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Use shortcuts to delete one word at a time

Delete one word at a timehelpful tips

This is so much easier than highlighting!

To quickly delete a word to the right or left:

Delete a word to the right  – Position the cursor at the beginning of the word to delete, then press CTRL + DELETE.

Delete a word to the left  – Position the cursor at the end of the word to delete, then press

Continue pressing CTRL + DELETE or
CTRL + BACKSPACE to delete additional words.

On a Mac the shortcut is as follows:

Delete a word to the right –  Position the cursor at the beginning of the word to delete, then press SHIFT +OPTION + DELETE

Delete a word to the left –  Position the cursor at the end of the word to delete, then press OPTION + DELETE

 Note: These shortcut keys can also be used to delete words in PowerPoint.

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Find a Word or Phrase – Keyboard Shorcuts

Searching for a phrase?  Use Find

When I lose things I invariably ask my husband, he’s great at finding things. Now we have the keyboard version.

The Find keyboard shortcut, CTRL + F opens the Find feature in any program including your Internet browser.

For Mac users the shortcut is COMMAND + F

Type the search text in the Find field, then press the ENTER key to display Search results in the open document or current Internet page

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How to “Select All” with Keyboard Shortcuts

Select All

CTRL + A – is the keyboard shortcut to Select All.
Click anywhere inside your file, e.g. Word document, PowerPoint presentation, or Excel spreadsheet.

Press Ctrl +A to select the entire document.

This shortcut works in all MS Office applications and on many webpages.

On a Mac you can use Command-A

For Example: The next time you need to quickly change the font of an entire Word document, press CTRL + A  or Command + A to select the entire document, then apply the desired font.

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How to Set the Default Font in Word


Word is a powerful application, but some of the configuration tools are not very intuitive. It’s easy enough to change the font for text in your current document, but that doesn’t change the default font that’s applied every time you create a new document.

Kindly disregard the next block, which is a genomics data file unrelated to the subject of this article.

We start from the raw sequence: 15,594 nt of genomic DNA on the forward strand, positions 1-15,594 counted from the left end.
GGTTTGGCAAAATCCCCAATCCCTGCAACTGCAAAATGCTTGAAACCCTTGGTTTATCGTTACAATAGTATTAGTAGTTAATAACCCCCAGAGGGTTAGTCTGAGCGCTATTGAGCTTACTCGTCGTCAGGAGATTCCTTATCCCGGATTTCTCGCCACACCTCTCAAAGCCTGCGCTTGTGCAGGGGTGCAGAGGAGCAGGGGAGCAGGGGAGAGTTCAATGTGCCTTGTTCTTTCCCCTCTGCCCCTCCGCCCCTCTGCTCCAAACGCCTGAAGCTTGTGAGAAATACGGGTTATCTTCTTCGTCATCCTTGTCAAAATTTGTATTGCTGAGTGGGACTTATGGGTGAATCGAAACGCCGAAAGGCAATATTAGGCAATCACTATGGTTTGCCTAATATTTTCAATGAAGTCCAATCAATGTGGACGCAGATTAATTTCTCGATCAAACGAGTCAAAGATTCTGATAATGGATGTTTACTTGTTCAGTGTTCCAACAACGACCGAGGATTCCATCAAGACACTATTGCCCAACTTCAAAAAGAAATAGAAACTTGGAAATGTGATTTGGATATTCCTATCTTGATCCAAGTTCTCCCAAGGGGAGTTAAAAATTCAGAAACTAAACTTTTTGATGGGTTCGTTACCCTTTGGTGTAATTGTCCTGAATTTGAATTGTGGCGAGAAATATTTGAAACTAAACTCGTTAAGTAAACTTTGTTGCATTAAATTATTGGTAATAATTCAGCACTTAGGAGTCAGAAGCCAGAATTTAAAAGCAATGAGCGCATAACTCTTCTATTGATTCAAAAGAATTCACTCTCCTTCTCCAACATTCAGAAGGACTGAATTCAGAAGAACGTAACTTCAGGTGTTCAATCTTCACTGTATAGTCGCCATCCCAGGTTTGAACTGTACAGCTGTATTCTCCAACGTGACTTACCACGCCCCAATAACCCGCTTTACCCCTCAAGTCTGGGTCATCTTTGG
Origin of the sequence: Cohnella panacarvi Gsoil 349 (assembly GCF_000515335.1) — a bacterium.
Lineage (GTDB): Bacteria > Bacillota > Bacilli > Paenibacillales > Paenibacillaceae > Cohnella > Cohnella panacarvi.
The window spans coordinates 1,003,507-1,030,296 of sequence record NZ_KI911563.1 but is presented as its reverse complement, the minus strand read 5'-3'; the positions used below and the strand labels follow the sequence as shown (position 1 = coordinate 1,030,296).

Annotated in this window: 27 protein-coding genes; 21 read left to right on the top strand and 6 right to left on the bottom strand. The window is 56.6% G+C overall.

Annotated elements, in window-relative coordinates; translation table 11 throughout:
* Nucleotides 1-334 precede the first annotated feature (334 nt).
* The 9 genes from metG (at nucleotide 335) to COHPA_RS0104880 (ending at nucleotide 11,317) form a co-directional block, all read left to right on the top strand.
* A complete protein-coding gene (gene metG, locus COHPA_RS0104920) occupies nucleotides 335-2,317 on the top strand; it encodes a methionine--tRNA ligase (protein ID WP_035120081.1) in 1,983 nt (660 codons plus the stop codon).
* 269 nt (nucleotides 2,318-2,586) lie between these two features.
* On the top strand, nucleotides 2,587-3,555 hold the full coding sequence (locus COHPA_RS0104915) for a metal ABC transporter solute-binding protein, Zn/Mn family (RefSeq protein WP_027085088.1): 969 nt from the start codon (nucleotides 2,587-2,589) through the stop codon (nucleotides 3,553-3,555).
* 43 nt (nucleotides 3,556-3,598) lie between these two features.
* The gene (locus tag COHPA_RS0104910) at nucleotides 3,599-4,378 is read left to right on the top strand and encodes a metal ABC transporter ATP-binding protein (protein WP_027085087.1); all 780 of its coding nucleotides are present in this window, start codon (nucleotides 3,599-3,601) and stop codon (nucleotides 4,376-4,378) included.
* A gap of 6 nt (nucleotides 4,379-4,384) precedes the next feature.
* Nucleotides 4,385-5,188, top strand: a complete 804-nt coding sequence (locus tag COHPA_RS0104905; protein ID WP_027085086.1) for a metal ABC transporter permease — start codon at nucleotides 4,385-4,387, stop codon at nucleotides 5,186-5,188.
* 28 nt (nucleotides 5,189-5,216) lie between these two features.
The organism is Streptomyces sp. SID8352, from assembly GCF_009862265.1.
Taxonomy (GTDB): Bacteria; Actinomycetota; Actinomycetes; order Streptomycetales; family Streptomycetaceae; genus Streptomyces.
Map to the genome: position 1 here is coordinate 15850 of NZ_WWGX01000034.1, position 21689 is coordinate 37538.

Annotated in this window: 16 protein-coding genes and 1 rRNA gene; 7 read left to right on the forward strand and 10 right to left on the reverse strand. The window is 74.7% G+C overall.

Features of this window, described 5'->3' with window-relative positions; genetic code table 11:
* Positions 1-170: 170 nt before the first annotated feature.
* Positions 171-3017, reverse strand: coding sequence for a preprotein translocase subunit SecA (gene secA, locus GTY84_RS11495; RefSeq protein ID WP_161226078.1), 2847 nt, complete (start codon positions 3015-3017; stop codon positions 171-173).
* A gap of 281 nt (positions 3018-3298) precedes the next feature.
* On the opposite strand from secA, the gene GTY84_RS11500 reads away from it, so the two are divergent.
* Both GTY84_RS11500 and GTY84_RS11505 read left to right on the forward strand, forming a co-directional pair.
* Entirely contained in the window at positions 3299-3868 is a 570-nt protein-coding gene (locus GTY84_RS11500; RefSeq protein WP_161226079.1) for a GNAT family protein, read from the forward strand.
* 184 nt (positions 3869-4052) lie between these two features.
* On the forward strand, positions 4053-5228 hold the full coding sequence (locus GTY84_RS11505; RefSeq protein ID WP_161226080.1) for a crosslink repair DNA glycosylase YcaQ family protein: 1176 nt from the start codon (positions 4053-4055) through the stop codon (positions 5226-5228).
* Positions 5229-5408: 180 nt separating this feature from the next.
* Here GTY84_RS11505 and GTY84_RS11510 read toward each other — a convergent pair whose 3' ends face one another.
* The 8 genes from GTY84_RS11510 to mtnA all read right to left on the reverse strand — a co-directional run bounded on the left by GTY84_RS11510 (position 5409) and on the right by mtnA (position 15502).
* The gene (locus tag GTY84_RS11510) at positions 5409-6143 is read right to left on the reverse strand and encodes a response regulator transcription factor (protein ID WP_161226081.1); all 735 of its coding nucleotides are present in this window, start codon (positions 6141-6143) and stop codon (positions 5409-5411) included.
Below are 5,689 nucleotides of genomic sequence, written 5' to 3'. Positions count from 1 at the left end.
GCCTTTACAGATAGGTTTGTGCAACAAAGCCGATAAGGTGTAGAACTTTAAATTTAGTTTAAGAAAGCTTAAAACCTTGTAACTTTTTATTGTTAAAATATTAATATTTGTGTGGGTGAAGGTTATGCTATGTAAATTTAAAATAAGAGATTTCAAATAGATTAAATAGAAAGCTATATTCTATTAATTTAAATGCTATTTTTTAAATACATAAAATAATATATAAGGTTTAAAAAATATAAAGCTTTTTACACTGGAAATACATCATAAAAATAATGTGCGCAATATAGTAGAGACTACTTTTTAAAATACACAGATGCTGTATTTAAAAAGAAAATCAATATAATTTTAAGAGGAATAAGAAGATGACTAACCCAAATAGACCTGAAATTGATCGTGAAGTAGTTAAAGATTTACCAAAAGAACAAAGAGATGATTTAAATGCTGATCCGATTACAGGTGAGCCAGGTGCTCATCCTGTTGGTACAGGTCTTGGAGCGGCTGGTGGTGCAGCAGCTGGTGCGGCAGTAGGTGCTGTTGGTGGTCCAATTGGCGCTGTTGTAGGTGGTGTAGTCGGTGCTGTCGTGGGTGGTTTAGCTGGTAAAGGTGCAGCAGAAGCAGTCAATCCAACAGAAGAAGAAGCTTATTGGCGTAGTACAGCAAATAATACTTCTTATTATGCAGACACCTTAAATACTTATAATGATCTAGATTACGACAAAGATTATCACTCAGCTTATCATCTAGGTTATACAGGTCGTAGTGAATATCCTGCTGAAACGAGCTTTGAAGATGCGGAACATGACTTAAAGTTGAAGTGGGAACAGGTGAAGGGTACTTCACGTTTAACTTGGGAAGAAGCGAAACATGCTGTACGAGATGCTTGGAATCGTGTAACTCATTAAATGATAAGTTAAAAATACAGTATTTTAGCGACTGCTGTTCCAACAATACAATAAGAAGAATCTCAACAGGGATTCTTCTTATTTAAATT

Changing the default font in Word is not obvious. We’ll show you an easy way to do this.

Open an existing document or enter some text in a new document. Select some text and click the “Font” dialog box button in the “Font” section of the “Home” tab.


On the “Font” dialog box, select the font you want to set as the default in the “Font” list box and click the “Set As Default” button.


A dialog box displays asking if you want to set the default font for the current document only or for all documents based on the Normal template. Select the “All documents based on the Normal.dotm template” radio button. Click “OK”.


NOTE: The new default font is saved only to the template currently in use. Existing documents will not be changed the next time they are opened.

If you have a custom template applied to the current document, the default font will be saved in that template and not in the Normal template. The easiest way to change the default font in the Normal template is to create a new document and then follow the steps in this article.




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How to take easy screenshots

There are a couple of reasons you might want to take a screenshot (screen capture or screen grab) of your desktop or an application window. One of the most common is to send the image to tech support to show a problem you’re experiencing.

Look for the Print Screen Key on your keyboard, this might be labelled PrtScn

Print screen






In new versions of Office you need to use the Windows Logo key as well as the PrnScn key

windows key






To take a screenshot and save it as a file

Press the Windows logo key+PrtScn. Or, if you’re using a tablet, press the Windows logo button + the volume down button.

The screen will dim for a moment when the screen is copied and saved as a file in the Screenshots folder (which is in your Pictures folder).

To take a screenshot (without saving it)

Press PrtScn.

A picture of the screen is copied and you can paste it wherever you’d like.

To take a screenshot of only one window

Tap or click the window you want to capture.

Press Alt+PrtScn.

A picture of the window is copied and you can paste it wherever you’d like.

In older versions of Windows, such as Vista and Windows 7 if you press the PrtScn button everything you see on your screen, including all open windows will be copied and placed on your clipboard. You will now need to paste the picture into a picture editing software like Paint and save the file. This will make it easy to attach to an email later if you need to.